There has been much debate with apprehensions expressed about signing the Comprehensive Economic Partnership Agreement (CEPA) with India. The result is that a decision to sign has been postponed.In connection with such trade with the rest of the world there are certain principles and policies that should be followed instead of prejudices.
Protesting against the signing of the CEPA agreement
Small Country with Small Market to export
The first principle is that a small country with a small domestic market such as Sri Lanka has to produce for export if it wishes to achieve faster economic growth and realize prosperity while alleviating poverty. This also means that pampering of domestic enterprises with too high tariff protection can stifle growth while making them sluggish and hesitant to heed the demands of customers for better quality goods and services. Customers of these enterprises can claim that some local products as well as services have made very little progress by way of improving quality during the last few decades.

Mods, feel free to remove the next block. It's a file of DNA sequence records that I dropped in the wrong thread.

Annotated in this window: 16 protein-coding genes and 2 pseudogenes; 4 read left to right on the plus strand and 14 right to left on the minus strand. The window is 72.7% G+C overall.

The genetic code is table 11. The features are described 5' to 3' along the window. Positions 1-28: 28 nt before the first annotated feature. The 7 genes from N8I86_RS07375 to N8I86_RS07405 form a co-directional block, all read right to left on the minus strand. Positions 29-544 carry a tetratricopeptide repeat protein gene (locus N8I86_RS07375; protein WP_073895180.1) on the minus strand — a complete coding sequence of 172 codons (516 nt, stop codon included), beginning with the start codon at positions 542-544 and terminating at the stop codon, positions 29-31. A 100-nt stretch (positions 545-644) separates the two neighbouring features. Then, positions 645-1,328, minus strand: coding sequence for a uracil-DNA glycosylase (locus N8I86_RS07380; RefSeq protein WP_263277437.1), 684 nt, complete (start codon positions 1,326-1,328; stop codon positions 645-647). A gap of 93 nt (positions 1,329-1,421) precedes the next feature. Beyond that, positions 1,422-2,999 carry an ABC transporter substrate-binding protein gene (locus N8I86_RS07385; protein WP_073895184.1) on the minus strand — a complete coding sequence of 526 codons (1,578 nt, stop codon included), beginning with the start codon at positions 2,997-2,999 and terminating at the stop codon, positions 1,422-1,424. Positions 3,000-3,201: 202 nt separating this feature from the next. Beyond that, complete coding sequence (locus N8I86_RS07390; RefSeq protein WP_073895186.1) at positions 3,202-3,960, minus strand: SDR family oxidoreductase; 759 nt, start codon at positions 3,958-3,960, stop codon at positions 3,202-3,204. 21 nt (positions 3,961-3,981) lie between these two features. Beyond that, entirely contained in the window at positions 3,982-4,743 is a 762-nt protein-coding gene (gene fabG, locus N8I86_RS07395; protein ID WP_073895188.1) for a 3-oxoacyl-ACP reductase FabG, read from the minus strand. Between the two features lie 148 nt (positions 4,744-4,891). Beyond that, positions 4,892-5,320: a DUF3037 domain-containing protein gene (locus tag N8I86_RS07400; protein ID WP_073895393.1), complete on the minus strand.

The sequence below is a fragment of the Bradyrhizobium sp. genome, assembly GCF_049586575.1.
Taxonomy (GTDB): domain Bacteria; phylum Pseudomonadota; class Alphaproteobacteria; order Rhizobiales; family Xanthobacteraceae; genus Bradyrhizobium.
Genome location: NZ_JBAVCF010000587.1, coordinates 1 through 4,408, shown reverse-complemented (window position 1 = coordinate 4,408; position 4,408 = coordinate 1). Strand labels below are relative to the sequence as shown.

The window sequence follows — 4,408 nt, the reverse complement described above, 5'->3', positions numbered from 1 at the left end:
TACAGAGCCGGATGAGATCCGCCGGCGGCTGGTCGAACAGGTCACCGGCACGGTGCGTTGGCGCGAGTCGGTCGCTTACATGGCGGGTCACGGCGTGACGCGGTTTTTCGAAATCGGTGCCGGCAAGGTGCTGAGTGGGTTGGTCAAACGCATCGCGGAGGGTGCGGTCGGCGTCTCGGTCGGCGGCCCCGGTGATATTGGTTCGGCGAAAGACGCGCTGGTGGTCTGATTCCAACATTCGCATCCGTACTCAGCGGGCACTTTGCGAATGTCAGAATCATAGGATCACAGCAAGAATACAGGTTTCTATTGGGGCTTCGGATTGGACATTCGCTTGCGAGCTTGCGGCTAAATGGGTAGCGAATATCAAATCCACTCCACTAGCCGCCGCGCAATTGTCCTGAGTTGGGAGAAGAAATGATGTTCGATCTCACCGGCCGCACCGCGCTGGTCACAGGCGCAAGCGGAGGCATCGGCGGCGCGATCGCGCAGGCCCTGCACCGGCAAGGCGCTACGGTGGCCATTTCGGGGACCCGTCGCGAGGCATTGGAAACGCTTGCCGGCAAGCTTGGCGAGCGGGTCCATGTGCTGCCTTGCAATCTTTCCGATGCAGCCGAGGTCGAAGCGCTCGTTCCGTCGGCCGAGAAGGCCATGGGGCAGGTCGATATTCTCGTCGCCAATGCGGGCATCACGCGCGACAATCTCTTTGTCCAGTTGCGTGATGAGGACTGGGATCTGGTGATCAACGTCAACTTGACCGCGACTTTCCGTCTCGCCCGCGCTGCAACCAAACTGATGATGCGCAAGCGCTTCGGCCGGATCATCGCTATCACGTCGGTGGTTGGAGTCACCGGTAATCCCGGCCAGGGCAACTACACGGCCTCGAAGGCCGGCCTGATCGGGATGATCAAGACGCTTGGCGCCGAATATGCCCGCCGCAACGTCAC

Competition to lead to Innovation
On the other hand some degree of competition among local and foreign firms could encourage our firms to resort to innovation to overcome competition from the latter and even beat them at their own game as demonstrated by firms like Sri Lanka Telecom and some local banks, several firms like Hayleys Dipped rubber products and Loadstar hard rubber products as well as numerous examples cited in management literature. This is another principle to be ignored at our peril. What is therefore needed is a reasonable degree of protection to local entrepreneurs to be checked from time to time by setting up a Tariff Review Commission and provision against dumping as well as state assistance for undertaking research and development for product development, training of personnel and expansion of markets.